6. The Narrative of the Life of Frederick Douglass - "Don't Hit Me No More" by Mable John: This one is perhaps a bit on the nose. I was listening to the Stax/Volt Complete Singles Collection 1959-1968 quite a bit wile working on Frederick Douglass, and this one is hard to ignore. You just don't run across that many physical violence songs. While John's masterpiece is about domestic violence, there's a justified defiance. Mable John sings it like a prizefighter. It's a confrontation, and John knows she is just and her words give her strength and power, much in the way they did for Douglass.



7. Moby Dick - "Roll Down" by The Revels: I grew listening to "Nowell Sing We Clear": a band of singer/musicians led by Tony Barrand and John Roberts who sang old forgotten English carols and wassails. If you're ever looking for good Christmas drinking songs, they're the best. "Roll Down" is from a record of sea-shanty's by The Revels I bought while looking for more of Barrand and Roberts work (they sing the lead parts in the track). It's actually a "faux-shanty" written for musical in 1977, but it's just a great song. So much of Moby Dick is a fight against the ocean, tempered with the awe and beauty. For me it's best framed by the sound of a chorus of unaccompanied men blasting out a shanty, trying to assure themselves it they'll survive the coming storm.



8. “A Narrow Fellow in the Grass” (Emily Dickinson) - "Malaria Codes" by The Octopus Project: Emily Dickinson's ode to a snake is a characteristically brilliant, clever and economical piece of writing. It's strange and beautiful. The human revulsion of snakes is turned to a fascination. "Malaria Codes" has that otherwordly feel. Created with all fairly conventional sounds, their combination is familiar and yet foreign. I'm a big fan of instrumental music, and this song in particular has the feel of a poem - a succinct thought in music played out over three and a half minutes.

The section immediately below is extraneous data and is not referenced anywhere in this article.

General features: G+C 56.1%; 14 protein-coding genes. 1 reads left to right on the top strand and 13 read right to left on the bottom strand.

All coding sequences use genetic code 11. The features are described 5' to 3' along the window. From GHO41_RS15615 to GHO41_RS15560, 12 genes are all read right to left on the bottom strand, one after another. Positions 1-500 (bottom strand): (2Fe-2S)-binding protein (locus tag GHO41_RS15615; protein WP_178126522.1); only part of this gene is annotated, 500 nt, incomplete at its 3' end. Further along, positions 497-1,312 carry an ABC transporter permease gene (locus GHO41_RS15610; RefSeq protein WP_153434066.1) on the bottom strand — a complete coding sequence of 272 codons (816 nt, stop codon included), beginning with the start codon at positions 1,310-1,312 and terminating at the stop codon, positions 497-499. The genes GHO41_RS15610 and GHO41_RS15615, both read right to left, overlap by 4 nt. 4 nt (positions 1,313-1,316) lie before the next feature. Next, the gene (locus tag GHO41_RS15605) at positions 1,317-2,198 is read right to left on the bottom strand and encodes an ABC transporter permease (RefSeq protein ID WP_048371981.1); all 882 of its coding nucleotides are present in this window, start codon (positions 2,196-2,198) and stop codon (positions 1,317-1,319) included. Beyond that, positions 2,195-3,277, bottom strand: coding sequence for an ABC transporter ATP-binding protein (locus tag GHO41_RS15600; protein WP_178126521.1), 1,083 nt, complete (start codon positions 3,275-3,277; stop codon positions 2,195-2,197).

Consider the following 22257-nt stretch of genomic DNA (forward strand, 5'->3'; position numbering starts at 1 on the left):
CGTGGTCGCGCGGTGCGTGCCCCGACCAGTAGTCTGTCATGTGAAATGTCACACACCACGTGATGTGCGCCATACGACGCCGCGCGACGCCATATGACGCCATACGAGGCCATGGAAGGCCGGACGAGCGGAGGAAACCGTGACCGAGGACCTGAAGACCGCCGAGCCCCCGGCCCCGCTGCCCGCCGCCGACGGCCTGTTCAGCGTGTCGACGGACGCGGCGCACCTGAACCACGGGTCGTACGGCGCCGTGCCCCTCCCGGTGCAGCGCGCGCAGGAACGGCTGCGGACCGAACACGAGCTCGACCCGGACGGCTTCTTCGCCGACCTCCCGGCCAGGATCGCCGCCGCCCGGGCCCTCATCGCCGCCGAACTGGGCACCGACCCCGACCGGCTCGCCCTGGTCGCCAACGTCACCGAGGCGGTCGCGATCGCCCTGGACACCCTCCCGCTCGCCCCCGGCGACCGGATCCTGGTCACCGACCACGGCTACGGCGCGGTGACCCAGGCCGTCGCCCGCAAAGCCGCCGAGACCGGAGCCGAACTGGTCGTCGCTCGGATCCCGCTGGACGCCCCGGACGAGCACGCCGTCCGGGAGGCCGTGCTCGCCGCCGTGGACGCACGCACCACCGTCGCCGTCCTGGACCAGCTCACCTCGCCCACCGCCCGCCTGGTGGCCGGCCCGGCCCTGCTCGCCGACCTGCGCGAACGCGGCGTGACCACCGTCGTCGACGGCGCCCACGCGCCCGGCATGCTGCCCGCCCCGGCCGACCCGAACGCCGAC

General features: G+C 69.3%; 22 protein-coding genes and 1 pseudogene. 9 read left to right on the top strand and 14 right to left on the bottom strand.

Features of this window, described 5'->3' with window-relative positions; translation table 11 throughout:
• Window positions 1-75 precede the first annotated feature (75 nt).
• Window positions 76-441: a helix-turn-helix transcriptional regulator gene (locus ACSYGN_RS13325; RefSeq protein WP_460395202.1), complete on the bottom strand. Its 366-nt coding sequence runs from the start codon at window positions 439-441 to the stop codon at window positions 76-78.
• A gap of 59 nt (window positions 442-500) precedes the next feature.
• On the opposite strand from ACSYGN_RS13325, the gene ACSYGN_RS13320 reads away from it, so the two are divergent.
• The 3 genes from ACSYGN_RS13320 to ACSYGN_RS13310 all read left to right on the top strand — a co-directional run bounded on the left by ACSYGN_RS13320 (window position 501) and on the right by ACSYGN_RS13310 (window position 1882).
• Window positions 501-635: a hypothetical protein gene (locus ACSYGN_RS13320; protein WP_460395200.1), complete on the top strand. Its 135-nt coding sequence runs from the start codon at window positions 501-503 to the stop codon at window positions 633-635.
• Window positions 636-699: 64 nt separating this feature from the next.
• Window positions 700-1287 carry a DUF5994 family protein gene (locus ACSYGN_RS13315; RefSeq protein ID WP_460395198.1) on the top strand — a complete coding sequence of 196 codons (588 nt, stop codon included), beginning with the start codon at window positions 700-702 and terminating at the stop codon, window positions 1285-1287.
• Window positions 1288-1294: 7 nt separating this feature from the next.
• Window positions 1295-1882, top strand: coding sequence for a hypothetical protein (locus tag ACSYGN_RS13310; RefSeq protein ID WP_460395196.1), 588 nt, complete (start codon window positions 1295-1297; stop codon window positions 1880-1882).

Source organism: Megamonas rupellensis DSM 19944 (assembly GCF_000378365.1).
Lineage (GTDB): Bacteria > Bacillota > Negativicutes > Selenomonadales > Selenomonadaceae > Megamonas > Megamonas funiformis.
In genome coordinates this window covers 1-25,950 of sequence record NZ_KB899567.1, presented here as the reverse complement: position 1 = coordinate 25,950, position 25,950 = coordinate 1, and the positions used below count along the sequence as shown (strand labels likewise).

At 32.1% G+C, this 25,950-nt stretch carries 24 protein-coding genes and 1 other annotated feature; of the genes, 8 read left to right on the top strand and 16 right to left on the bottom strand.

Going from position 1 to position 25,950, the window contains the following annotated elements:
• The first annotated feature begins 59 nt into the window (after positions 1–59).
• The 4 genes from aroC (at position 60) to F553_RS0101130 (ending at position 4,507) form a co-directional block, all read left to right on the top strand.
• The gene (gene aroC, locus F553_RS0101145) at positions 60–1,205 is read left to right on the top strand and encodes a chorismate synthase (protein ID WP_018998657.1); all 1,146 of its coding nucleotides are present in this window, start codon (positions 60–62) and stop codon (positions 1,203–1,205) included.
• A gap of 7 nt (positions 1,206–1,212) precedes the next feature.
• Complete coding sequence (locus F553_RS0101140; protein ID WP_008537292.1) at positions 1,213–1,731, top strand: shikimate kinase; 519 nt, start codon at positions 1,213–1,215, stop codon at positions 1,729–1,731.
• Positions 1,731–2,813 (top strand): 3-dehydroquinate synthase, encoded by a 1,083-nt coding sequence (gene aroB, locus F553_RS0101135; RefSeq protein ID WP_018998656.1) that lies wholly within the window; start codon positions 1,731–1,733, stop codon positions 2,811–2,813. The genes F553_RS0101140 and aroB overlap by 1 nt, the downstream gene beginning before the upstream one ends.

9. Around the World in 80 Days - "Somebody to Love" by Kalyanji Anandji: I found this track on a compilation called "Sitar Beat Indian Heavy Funk" (Vol 1). It has that manic Bollywood energy, channeled through a classic Kink's-esque riff but ramped up to eleven, perfect for Verne's round the world race against the clock. It's British Invasion rock as played by the British Invaded. It's nearly "Benny Hill Theme" pace and relentless drive pair really nicely with Verne's travel epic, with that taste of distinctly Indian color.



10. The Adventures of Huckleberry Finn - "Range Life" by Pavement: Chaos, humor, the backdrop of American Un-exceptionalism, the half formed ideas of adolescent morality, and the need for freedom from absolutely everything . . . That's Huck Finn for me. It's a little punk rock, a little country, and just a big beautiful mess. Huck Finn was one of those books that was a constant revelation of the author's genius. That Sam Clemens could sure write a book. Pavement's sprawling "Range Life" is a favorite tune of mine. There's a yearning for an America that never was and never could be, but yearned for nonetheless. It's kids bored watching a sunset on summer evening wondering when the good stuff in life will happen, not realizing it's happening at that very moment.